Contraception

Barrier methods, preferably sheath and spermicide, are the best option, but only if properly used. Condoms protect both partners from infection, protect the cervix from sperm and have no effect on blood glucose. They are also easily bought in a wide variety of shops, supermarkets, and garages. A diaphragm requires gynaecological assessment for fitting and there may be an increased risk of vaginal and urinary infection. However, barrier methods are useless if not used properly; planned conception and the avoidance of unwanted pregnancy are particularly important in women with diabetes.

Intra-uterine contraceptive devices (IUCDs) are rarely used in nulliparous women. In any woman there is a risk of pelvic infection rarely leading to infertility. This risk is greater in women with diabetes because of their propensity to infection generally. Older forms of IUCD underwent unusual chemical change in some women with diabetes and failed to prevent conception. This does not appear to be a problem with currently used IUCDs.

Oral contraceptive pills are the most effective form of contraception but they impair glucose tolerance and cause lipid abnormalities, both of which are already a problem in women with diabetes. The risk of cardiovascular and thromboembolic complications is undesirable as diabetes already predisposes to the former, if not the latter. Hypertension also occurs in both Pill use and diabetes. A woman with diabetes and her partner are therefore encouraged to use barrier contraception if possible. However, many couples do not wish to use barrier methods or cannot use them effectively. Many diabetologists would advise progestogen-only preparations (initially, changing to a combined oestrogen/progestogen preparation) if the progestogen-only preparation is not acceptable. The patient's glucose balance, lipids, and blood pressure must be monitored regularly.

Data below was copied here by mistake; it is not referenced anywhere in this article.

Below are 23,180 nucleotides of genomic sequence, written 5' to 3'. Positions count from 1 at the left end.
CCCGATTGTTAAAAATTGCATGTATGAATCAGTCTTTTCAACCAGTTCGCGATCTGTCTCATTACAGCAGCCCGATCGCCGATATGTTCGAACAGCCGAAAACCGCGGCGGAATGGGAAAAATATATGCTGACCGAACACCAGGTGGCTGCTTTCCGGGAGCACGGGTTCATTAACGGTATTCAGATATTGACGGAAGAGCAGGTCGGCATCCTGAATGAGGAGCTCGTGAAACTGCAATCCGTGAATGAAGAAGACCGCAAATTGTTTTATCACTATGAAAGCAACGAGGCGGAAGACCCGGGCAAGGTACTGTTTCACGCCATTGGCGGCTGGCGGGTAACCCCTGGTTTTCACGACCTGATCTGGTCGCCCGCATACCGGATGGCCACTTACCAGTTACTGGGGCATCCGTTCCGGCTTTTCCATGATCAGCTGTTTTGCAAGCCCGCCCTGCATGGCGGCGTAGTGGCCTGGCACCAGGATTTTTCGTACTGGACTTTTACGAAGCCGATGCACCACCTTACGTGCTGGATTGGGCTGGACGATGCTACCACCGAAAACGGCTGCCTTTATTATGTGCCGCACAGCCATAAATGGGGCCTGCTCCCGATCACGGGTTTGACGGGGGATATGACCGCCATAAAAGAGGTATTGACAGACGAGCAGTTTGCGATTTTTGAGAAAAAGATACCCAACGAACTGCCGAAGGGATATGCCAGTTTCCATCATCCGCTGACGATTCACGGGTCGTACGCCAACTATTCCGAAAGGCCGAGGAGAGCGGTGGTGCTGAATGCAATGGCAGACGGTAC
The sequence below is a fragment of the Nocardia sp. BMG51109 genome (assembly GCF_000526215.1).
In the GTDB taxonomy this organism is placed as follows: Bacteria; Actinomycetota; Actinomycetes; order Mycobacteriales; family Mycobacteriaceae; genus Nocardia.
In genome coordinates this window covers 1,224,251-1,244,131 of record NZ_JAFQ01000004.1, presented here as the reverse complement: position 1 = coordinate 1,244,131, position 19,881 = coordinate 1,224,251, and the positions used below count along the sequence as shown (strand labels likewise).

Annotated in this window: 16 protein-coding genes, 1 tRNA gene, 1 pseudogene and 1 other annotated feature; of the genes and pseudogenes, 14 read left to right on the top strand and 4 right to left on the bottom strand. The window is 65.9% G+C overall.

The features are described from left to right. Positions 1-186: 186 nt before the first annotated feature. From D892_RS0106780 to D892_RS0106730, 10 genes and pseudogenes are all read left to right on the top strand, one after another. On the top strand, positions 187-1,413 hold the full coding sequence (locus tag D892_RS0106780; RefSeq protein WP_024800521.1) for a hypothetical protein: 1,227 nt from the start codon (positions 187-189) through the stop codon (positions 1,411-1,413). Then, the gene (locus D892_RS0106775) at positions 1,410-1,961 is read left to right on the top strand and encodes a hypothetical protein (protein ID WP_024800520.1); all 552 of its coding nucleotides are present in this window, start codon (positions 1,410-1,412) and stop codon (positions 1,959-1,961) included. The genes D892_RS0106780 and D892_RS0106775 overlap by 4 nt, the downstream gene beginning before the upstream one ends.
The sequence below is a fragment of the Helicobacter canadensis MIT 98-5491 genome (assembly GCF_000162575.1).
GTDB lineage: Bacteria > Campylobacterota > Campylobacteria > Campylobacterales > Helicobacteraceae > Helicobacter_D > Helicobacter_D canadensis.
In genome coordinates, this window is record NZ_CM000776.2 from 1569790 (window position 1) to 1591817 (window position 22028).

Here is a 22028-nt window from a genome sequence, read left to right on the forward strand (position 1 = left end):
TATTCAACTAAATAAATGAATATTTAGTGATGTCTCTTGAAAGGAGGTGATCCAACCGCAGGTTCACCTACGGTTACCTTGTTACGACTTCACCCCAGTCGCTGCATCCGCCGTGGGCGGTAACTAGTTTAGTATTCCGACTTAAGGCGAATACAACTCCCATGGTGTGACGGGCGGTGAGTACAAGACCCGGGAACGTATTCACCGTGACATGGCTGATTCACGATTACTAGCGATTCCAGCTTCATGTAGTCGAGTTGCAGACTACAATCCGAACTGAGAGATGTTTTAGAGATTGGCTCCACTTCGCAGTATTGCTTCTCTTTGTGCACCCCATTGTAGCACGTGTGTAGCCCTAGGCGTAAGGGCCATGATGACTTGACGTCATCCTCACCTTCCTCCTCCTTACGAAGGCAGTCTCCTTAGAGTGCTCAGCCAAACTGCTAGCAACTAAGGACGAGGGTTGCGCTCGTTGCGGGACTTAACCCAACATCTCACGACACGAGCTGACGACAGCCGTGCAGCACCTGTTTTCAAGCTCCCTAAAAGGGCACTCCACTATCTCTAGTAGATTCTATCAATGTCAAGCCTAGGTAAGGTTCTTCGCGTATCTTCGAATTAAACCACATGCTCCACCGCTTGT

The rhythm method and withdrawal are not effective and cannot be recommended for diabetic women.

Post-coital contraception using levonorgestrol and ethinyloestradiol can be initiated within 72 hours of unprotected intercourse.

Diabetes 2

Diabetes 2

Diabetes is a disease that affects the way your body uses food. Normally, your body converts sugars, starches and other foods into a form of sugar called glucose. Your body uses glucose for fuel. The cells receive the glucose through the bloodstream. They then use insulin a hormone made by the pancreas to absorb the glucose, convert it into energy, and either use it or store it for later use. Learn more...

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